Just recieved this message from Claudine:
Amazone and her parents have arrived by night with the 'boat people' on a 12 day journey to Maluku, the nearest port to Kinshasa. In the morning, they were kindly greeted by a military person who I called to take care of her. I sent Pierrot (our education officer) to collect her in the trunk.
They arrived at Lola at around 4 in the afternoon. We had two rooms for them by the river, but they were completely empty. Papa Jean, Alain, and Didier found everything for them, beds, mattresses, tables, chairs, sheets, blankets, everything. All they owned was a cup, and a small sac of flour and manioc that they bought before leaving Basankusu. They were still wearing the same clothes that I found them in 2 weeks ago.
The plastic cup was given to Amazone by her grandmother, Koko, without whom Amazone would not have the courage to live. They had nothing else. I don't know how they managed on the boat. I paid for their tickets and I left them with $50 for the voyage and $10 for the rest... but anyway, now they are here, and we have a chance to do something for the little girl.
During the day while Pierrot collected them at Maluku, I did some investigation in the city. Friends who were Congolese doctors, the Belgian Ambassador and everyone I could think off that might be able to help. I thought of a friend, the Maltese Ambassador who sent me to Doctor Kasongo. We have an appointment now for Thursday.
Yesterday morning, I saw Amazone for the first time since I left her in Basankusu. The tumour has doubled, and the pain of the poor child is obvious.
So here is the history that I could find. The tomour is 11 months old. It started at Baringa, near Salonga National Park near the river Maringa, just next to Basankusu. Amazone was six years old. It started with a tooth ache, but no one saw it really well because in the forest, they prefer just to take it out. Then everything started.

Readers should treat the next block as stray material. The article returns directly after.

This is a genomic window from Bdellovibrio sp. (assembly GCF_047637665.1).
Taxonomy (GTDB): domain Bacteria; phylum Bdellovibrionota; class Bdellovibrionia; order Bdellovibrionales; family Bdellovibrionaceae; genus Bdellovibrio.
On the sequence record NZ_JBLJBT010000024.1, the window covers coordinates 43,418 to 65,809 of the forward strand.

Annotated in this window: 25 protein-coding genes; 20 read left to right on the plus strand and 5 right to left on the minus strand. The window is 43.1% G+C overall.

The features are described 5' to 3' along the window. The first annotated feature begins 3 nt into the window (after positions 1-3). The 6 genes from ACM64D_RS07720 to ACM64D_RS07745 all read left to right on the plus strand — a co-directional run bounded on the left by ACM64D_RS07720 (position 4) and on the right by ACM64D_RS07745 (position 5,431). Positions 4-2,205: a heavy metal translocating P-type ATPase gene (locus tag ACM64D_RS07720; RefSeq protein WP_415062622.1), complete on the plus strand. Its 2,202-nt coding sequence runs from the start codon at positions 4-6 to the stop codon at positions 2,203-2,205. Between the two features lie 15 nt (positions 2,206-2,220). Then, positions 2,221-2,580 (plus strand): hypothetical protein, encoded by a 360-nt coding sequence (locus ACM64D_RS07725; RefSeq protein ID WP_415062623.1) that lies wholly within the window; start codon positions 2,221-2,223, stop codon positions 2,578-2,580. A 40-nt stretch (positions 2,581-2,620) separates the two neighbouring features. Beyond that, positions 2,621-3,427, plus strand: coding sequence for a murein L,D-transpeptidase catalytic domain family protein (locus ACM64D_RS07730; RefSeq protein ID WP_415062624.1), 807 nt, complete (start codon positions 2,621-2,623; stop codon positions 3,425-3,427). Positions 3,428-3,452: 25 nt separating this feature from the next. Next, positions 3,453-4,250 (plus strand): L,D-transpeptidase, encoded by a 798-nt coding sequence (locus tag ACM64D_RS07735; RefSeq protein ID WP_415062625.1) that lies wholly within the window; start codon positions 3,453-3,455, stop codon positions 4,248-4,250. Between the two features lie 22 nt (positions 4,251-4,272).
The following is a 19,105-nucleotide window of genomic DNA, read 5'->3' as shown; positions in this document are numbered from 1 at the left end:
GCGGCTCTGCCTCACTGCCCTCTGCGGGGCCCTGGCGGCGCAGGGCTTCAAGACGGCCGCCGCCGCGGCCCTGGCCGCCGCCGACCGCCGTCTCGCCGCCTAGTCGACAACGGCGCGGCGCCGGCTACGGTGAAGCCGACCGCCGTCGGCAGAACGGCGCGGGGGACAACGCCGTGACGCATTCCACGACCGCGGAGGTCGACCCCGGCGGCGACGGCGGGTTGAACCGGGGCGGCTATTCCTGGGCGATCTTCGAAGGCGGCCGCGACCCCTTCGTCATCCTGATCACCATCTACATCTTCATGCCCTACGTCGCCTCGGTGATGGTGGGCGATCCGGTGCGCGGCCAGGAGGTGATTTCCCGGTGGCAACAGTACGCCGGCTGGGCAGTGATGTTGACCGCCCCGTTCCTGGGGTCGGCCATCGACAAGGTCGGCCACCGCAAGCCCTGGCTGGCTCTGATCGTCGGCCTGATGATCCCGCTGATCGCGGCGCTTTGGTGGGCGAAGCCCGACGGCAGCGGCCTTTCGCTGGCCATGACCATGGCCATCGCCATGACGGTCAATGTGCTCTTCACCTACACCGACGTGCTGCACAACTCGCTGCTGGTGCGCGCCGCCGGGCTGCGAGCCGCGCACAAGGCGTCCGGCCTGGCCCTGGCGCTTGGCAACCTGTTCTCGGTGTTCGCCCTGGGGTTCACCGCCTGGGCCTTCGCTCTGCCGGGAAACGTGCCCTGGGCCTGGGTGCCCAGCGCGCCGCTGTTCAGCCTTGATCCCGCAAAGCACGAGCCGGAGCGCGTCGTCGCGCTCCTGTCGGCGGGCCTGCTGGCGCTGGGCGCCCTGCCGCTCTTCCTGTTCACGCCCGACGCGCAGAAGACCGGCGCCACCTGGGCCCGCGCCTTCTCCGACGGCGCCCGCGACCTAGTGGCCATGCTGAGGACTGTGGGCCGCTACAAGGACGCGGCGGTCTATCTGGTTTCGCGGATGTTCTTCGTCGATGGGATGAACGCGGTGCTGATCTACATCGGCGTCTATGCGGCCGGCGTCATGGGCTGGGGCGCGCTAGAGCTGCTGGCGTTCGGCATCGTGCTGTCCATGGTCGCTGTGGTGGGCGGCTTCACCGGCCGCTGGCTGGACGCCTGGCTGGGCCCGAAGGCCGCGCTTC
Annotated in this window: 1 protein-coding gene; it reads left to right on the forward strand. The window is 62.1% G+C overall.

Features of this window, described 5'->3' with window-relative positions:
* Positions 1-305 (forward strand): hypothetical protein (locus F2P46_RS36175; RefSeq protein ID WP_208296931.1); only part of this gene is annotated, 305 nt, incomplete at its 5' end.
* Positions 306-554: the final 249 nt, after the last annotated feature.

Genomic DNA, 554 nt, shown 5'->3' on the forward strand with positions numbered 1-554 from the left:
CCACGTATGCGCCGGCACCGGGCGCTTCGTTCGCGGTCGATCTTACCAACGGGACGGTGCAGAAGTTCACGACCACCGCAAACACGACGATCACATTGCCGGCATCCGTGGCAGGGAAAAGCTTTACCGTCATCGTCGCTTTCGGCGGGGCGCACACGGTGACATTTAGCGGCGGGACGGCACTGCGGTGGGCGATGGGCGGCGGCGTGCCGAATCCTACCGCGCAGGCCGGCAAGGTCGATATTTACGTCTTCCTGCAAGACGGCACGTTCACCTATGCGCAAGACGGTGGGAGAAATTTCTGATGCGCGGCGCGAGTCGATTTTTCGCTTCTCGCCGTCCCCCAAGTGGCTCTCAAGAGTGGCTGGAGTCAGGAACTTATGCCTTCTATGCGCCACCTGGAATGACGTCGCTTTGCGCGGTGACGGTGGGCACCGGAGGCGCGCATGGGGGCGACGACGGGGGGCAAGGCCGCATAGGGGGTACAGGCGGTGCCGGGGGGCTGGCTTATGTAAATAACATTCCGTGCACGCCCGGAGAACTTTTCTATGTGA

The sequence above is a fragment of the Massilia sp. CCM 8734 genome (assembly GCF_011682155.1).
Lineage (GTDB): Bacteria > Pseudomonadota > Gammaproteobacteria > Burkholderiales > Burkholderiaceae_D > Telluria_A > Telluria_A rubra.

Dr Kasango said that it's not impossible that the point of origin of the tumour to be in the cells of the teeth.
After the start of the deformation, about 4 months latter, they put all their hopes in a very long journey from Maringa to Baskankusu. This was 8 months before I met them. The doctor in Basankusu diagnosed 'a malignant tumour' (there is a good hopsital in Basankusu but for a biopsy? you're dreaming) The doctor prescribed chemotherapy ('gusty', said Dr Kasongo 'without a biopsy) and prescribed 6 injections, of $100 each.
The missionaries paid for 2, and the swelling went down, but then they stopped the treatment and the tumour came back even worse than ever.
And here we are.
Dr Kasongo prescribed a pain killer, I paid for the $300 scan, we sent off the scan images today, there will be a biopsy on Friday morning that we will send to a professor at UCL.
I have to get back to Lola now, to take care of things there.
Le Dr a prescrit un anti-douleur , je lui ai payé son scanner (300$)
j'enverrai les images aujourd'hui au Dr Kasango, il lui fera la
biopsie vendredi matin, pour l'envoyer à BXL où il est professeur à
L'UCL, et a l'habitude.
Nous sommes rentrés à Lola continué à installer nos invités, et
commencé à leur trouver des habits autour de nous!...
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